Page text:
Health Benefits of Staying Active for People with AD/D Alzheimer's and Other Dementias

Someone in the world develops dementia every 3 seconds. There are over 55 million people worldwide living with dementia in 2020. 

Alzheimer's Disease International (ADI)

This number will almost double every 20 years, reaching 78 million in 2030 and 139 million in 2050

Studies show that if you live with a long-term health condition such as dementia, you are twice as likely to be inactive. Studies show that seniors are the least likely to engage in an active lifestyle.

However, even small amounts of regular physical activity can have a wide range of positive effects on your mental and physical health and well-being and your general health and happiness.

elderly Alzheimer's activity

Research has proved that being active is beneficial to both our mental and physical health. Daily exercise can help manage many health conditions and reduce the severity and impact of some symptoms.

Staying Active Improves Mental Health

An active lifestyle can increase your energy levels, relieve tension, enhance your immune system, and improve sleep habits. In addition, staying active can help you keep your independence, cut down on loneliness and isolation, and improve your self-esteem and confidence.

Regular exercise can also help you deal with stress better and lessen your anxiety and depression symptoms. Physical activity generates a range of changes in the brain. For example, studies show that exercise can restructure the brain, encouraging the creation of neural cells and connections and generating new activity patterns that help you feel calm and composed.

Finally, people who exercise say that exercise improves their mood by making them happier and more optimistic. Exercise raises the levels of the neurochemical’s dopamine and endorphins in our blood, which protect the brain similarly to what antidepressant medicine does.

Some additional benefits of regular physical activity involve:

  • The opportunity to connect with nature
  • Prevention of health complications associated with inactivity
  • Improved strength and flexibility
  • Increased resilience
  • A greater sense of control over your life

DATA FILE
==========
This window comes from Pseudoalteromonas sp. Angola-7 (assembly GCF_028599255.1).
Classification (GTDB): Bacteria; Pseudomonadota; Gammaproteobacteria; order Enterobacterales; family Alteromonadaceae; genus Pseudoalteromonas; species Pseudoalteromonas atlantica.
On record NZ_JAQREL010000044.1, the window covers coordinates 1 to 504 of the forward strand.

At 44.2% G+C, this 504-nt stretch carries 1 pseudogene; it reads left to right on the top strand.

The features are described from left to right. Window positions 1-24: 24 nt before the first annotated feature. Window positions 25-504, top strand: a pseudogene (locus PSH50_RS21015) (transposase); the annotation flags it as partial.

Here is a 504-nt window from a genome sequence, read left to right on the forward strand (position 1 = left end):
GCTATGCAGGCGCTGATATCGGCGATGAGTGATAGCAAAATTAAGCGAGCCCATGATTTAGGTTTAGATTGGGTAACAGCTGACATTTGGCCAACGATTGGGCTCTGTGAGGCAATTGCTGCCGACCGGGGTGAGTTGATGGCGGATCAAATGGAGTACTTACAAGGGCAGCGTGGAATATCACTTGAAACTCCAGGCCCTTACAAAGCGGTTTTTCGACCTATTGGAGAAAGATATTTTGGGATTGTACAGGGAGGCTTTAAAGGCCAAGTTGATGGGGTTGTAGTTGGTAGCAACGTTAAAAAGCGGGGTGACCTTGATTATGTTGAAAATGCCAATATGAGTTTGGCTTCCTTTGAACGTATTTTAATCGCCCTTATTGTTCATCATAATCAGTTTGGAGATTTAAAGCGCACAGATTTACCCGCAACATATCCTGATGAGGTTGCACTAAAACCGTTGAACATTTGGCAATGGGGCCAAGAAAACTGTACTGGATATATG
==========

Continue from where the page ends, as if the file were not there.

An Active Lifestyle Helps Maintain Cognitive Function

An active lifestyle can improve your attention, thinking, and memory, which can help you avoid or manage many long-term health problems.

Regular exercise can protect your brain from Alzheimer’s and other dementias by boosting its plasticity.

Brain plasticity involves its ability to build new neural connections while maintaining the old ones. Therefore, regular cognitive training could make the brain more flexible, lowering the risk of dementia by improving thinking skills, memory, reasoning, and judgment.

Additionally, studies show that cognitive training can increase the size of the hippocampus, the area of the brain that is connected with memory creation.

Brain exercises involve stimulating the brain and cognitive function by playing memory games, completing puzzles, learning new topics, playing chess and sudoku, practicing visualization and meditation, etc.

Also, physical fitness helps the brain stay active. Regardless of your fitness level or age, physical activity such as walking, jogging, yoga, or swimming may be suitable for your brain.

Finally, social interaction and stimulation may slow down the development of your symptoms while also making your life more enjoyable and giving you more help.

How to Incorporate an Active Lifestyle into Your Daily Routine

Incorporating exercise into your routine can help you maintain your strength and balance and help manage your condition. Balance and flexibility exercises can help you keep your muscle strength, balance, and coordination as you get older, which can help ease pain, keep you more independent, and lower your risk of getting hurt.